4. “…Mrs. Sue P. of California dreamt in 1967 that her son and she were in a large gathering. Her husband was with them, but all of a sudden he disappeared, and Mrs. P. told her son, in the dream, to look for his father. Shortly afterward, the son returned crying saying that his father was dead. The following morning she related this dream to her husband, Dr. C. P. The doctor laughed, and dismissed it as ‘only a dream.’ He was in perfect health, and there was no reason for alarm. Several weeks later, Mrs. P. had another dream. In this one she saw herself scanning a local newspaper, when she turned to obituaries. There she saw her husband’s name among those who had died, plain as day. The dream frightened her, especially as it recurred another time a week later. The following week, Doctor C.P. died suddenly from a heart attack” (Holzer 96-97).

In Michael’s dream, he was about to see headlights coming in his direction. He felt a crash before he woke up. This feeling allowed him to avoid a head-on collision he nearly had when he experienced that same thing in reality.

The Hitts, had a dream of an accident involving two people and an infant. To keep their child safe, they left their child to their mother. If they were to stay behind with their child, they would have gone to the drive-through movie theater with their best friend, but decided not to. Upon returning, their dream had come true as the two people involved in the accident were their best friends. What if they had stayed? They, and their child, would have also been in the accident.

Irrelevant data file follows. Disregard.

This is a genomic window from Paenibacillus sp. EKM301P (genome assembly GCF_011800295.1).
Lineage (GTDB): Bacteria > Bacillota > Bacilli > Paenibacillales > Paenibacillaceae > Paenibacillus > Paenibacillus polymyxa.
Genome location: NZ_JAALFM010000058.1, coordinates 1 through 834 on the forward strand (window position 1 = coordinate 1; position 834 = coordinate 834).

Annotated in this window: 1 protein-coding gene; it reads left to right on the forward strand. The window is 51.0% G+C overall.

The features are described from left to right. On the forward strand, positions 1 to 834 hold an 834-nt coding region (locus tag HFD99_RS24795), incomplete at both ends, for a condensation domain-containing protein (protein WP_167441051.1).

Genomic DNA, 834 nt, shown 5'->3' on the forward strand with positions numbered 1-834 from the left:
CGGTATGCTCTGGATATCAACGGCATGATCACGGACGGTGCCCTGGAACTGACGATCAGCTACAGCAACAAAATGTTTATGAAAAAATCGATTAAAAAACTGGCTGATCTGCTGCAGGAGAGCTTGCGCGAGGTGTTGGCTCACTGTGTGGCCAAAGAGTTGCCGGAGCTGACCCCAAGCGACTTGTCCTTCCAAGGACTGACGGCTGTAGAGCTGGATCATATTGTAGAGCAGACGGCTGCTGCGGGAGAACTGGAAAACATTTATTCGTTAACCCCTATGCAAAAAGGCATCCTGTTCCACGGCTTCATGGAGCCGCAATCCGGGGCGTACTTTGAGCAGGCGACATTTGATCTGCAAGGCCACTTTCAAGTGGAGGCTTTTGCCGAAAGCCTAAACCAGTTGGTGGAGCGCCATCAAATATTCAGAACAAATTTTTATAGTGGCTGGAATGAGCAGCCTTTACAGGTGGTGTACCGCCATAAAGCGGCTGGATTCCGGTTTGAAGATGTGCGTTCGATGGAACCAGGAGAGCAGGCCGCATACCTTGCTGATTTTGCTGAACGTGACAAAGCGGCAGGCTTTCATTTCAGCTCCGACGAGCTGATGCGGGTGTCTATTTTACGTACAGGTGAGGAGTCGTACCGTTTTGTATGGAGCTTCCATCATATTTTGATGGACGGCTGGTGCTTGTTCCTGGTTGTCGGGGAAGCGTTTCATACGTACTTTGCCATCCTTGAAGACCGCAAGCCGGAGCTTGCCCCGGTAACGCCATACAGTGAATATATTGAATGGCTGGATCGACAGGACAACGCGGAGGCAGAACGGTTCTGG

In Mrs. B dream, she dreamt of her friend having a blackened eye, but Jeannie ignored these warnings and decided to take the risk. Mrs. B’s vision came true when Jeannie injured herself, and had two black eyes.

In Mrs. P’s dreams, she had two reoccurring warnings – one of her son crying and witnessing the father’s death and her own witness of her husband’s death at the obituaries. These warnings, however were ignored by the doctor and perhaps he had taken their advice, would have had gone to a checkup and see that his state was in fact, not in perfect health, that there might have been something wrong with his heart which could of prevented him from getting a heart-attack.

The thing about warning dreams is you never know when the warnings are going to come at you. But it is best if you go with your gut instinct. This will be the part of you that tells you that you better not do that or don’t go there alone. If you feel that a dream is telling you something, and you feel a strong emotional feeling upon feeling that experiences, don’t just ignore it, but rather make it a mental note or write it down somewhere.  You never know if it is actually a warning dream that wants to help you in some way, or a dream that is trying to tell you about preventing something unwanted from happening in the future.

Tristan Lee is a writer who enjoys helping others with self-improvement and personal success. Read more of his self-improvement posts at his blog, http://tristanleesblog.com/.